by Frank Hill, Telemachus
It has been that way since the beginning of representative democracy and civil government way back in ancient Greece.
For one thing, a candidate has to appeal to the relatively small number of people who actually vote, as opposed to those who do not vote, in a primary election to get to the general election to win the 50%+1 majority necessary to take office.
As a result, they make ‘campaign promises’ to win.
But once in office, they all of a sudden have to deal with the reality of ‘governing’ a diverse population of people from wildly different backgrounds, races and religious beliefs. That is far different from appealing to just the relatively small number of people who ‘agree with you’ during the primary election and then a broader number in the general campaign.
And this can drive people on both ends of the ideological spectrum bonkers. ‘Why can’t we get people to do what they say during the campaign? 'They signed a pledge!’
Aren't you glad President Obama did not do everything he 'promised' during his campaign on foreign policy which might have not led to the end of Osama Bin Laden two weekends ago?
We think the confusion and frustration comes down to the definite difference between sacred ‘oaths’ versus campaign ‘pledges’.
There is a difference.
An ‘oath’ is inherently a religious term, always associated with a connection to God. Have you read about what happens to people in the Bible when they violate an ‘oath to God’? They get ‘smited’ in some fashion…lightning strikes; earth moves; people get turned into salt pillars, that sort of thing. (Gary Larsen's 'Far Side' cartoon showing God hitting the 'Smite' button on his PC makes us laugh out loud every time we see it )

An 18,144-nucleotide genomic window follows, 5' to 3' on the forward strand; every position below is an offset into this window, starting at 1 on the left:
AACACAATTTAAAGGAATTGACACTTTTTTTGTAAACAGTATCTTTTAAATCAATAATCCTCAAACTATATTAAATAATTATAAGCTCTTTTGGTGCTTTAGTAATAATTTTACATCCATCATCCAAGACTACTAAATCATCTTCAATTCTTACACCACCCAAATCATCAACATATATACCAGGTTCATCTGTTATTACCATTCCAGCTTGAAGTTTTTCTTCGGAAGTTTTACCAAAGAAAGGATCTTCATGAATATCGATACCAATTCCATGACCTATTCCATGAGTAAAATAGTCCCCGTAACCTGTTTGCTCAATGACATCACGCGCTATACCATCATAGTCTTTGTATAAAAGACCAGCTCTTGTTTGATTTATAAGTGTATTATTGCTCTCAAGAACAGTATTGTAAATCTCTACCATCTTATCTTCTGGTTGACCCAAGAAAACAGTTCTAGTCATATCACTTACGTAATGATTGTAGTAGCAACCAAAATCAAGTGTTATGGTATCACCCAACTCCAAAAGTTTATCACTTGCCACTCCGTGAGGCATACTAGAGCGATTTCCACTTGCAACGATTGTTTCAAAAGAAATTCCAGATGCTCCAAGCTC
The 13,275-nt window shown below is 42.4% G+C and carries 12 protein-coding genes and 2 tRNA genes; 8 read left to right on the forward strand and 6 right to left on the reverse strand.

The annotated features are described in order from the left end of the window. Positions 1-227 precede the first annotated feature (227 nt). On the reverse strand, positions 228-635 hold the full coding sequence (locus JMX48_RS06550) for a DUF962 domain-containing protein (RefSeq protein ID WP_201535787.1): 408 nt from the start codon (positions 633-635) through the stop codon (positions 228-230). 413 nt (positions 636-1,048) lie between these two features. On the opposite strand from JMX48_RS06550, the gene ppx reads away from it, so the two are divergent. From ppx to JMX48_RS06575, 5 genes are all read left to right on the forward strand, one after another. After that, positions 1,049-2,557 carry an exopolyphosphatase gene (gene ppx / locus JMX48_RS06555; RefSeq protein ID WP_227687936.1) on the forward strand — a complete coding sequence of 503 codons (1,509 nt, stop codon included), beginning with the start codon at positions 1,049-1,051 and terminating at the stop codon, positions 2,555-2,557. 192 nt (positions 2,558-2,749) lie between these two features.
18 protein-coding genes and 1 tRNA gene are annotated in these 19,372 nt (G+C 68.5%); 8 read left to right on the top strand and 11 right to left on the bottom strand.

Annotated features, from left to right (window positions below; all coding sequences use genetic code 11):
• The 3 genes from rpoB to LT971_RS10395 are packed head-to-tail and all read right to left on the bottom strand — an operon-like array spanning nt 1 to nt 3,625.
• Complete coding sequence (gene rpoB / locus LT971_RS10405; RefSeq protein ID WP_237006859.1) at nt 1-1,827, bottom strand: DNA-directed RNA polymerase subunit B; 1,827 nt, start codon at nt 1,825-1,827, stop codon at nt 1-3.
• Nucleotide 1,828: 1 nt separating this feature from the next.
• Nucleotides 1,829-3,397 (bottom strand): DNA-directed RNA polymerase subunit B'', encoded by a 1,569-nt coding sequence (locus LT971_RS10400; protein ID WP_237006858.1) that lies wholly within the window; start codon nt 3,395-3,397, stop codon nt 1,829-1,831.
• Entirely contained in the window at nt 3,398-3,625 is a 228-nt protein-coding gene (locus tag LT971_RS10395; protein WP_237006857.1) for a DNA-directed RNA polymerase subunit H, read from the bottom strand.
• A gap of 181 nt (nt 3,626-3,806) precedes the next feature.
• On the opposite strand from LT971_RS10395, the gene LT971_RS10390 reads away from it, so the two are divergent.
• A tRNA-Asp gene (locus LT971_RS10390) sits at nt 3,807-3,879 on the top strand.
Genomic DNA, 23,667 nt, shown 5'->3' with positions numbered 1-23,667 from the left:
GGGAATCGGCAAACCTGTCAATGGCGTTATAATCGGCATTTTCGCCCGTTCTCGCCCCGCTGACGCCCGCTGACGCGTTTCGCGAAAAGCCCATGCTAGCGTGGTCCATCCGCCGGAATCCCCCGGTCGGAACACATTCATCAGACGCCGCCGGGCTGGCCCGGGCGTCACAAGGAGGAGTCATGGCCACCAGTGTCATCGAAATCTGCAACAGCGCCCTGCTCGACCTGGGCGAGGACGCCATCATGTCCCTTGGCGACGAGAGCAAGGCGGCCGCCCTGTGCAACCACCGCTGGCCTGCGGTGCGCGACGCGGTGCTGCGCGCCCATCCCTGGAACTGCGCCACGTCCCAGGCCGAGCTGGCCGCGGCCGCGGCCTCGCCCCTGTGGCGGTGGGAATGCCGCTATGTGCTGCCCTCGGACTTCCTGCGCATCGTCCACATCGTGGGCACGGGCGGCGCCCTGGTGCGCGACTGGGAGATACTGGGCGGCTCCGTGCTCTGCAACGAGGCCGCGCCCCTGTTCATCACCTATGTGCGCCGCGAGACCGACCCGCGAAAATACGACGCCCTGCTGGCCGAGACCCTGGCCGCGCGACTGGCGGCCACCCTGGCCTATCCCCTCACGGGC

A campaign ‘pledge’ is a promise that is not necessarily attached to the sacred power of a deity. You ever seen a person sign a 'No Tax Pledge!' with their hand on the Bible? Doubtful.
Pledges rely more on the intent of the person to accomplish the stated goal. Campaigns are undertaken to relay to the public what a person’s general philosophy towards civil self-governance is, not to have tablets etched in stone to come down from Mount Sinai with a 10-point public policy handed to the people by the ‘Chosen One’, the candidate.
One of the dumbest ‘oaths’ we have ever heard emanated from the mouth of Jephthah in Judges 11:30-35 in the Old Testament. It clearly points out the difference between a solemn ‘oath’ and other forms of pledges and promises, and the dangers of both.
'And Jephthah made a vow to the LORD: “If you give the Ammonites into my hands, whatever comes out of the door of my house to meet me when I return in triumph from the Ammonites, will be the LORD’s, and I will sacrifice it as a burnt offering. Then Jephthah went over to fight the Ammonites, and the LORD gave them into his hands…
When Jephthah returned to his home in Mizpah, who should come out to meet him but his daughter, dancing to the sound of timbrels! She was an only child. Except for her he had neither son nor daughter. When he saw her, he tore his clothes and cried, “Oh no, my daughter! You have brought me down and I am devastated. I have made a vow to the LORD that I cannot break.'
For the life of us, we can not figure out or understand why Jephthah didn’t just say: ‘…whatever dog, pig or cow comes running out of the door of my barn’ instead of leaving open the possibility that his only daughter would be the one running out to him after he had been given victory over the Ammonites.
But you know what else the Bible says that might have helped Jepthah?
‘It would be better not to issue an oath at all’ than to violate the one you give.
Take a look at Deuteronomy 23:21-23:
'When you make a vow to the LORD your God, you shall not delay to pay it, for it would be sin in you, and the LORD your God will surely require it of you. However, if you refrain from vowing, it would not be sin in you. You shall be careful to perform what goes out from your lips, just as you have voluntarily vowed to the LORD your God, what you have promised.'So what does all this mean for political candidates?
First of all, the only true ‘oath’ we have ever seen required of any person in politics is when they take office in Congress and ‘solemnly swear’ with their hand on the Bible to support and defend Constitution of the United States…(s)o help me God.’ (see full text below)